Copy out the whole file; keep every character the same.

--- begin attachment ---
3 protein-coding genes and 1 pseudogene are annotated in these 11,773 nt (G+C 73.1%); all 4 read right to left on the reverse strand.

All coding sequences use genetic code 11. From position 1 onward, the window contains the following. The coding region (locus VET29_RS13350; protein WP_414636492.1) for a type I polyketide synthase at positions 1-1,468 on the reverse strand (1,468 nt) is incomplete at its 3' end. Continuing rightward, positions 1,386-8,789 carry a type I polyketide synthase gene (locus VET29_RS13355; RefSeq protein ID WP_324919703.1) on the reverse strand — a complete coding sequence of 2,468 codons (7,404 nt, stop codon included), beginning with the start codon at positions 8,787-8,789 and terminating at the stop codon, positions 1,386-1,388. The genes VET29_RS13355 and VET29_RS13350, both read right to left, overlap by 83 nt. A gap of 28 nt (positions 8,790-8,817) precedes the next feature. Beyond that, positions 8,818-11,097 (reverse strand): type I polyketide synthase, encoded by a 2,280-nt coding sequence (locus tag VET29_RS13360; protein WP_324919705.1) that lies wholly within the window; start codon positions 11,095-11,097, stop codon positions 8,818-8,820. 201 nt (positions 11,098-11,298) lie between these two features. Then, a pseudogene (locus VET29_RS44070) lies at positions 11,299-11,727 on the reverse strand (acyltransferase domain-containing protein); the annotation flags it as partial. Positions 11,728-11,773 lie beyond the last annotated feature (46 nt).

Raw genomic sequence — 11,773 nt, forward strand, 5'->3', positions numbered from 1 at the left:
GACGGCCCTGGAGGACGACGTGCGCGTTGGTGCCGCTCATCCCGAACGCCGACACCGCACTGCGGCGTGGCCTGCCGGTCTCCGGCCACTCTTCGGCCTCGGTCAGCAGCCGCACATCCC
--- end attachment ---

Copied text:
3 protein-coding genes and 1 pseudogene are annotated in these 11,773 nt (G+C 73.1%); all 4 read right to left on the reverse strand.

All coding sequences use genetic code 11. From position 1 onward, the window contains the following. The coding region (locus VET29_RS13350; protein WP_414636492.1) for a type I polyketide synthase at positions 1-1,468 on the reverse strand (1,468 nt) is incomplete at its 3' end. Continuing rightward, positions 1,386-8,789 carry a type I polyketide synthase gene (locus VET29_RS13355; RefSeq protein ID WP_324919703.1) on the reverse strand — a complete coding sequence of 2,468 codons (7,404 nt, stop codon included), beginning with the start codon at positions 8,787-8,789 and terminating at the stop codon, positions 1,386-1,388. The genes VET29_RS13355 and VET29_RS13350, both read right to left, overlap by 83 nt. A gap of 28 nt (positions 8,790-8,817) precedes the next feature. Beyond that, positions 8,818-11,097 (reverse strand): type I polyketide synthase, encoded by a 2,280-nt coding sequence (locus tag VET29_RS13360; protein WP_324919705.1) that lies wholly within the window; start codon positions 11,095-11,097, stop codon positions 8,818-8,820. 201 nt (positions 11,098-11,298) lie between these two features. Then, a pseudogene (locus VET29_RS44070) lies at positions 11,299-11,727 on the reverse strand (acyltransferase domain-containing protein); the annotation flags it as partial. Positions 11,728-11,773 lie beyond the last annotated feature (46 nt).

Raw genomic sequence — 11,773 nt, forward strand, 5'->3', positions numbered from 1 at the left:
GACGGCCCTGGAGGACGACGTGCGCGTTGGTGCCGCTCATCCCGAACGCCGACACCGCACTGCGGCGTGGCCTGCCGGTCTCCGGCCACTCTTCGGCCTCGGTCAGCAGCCGCACATCCC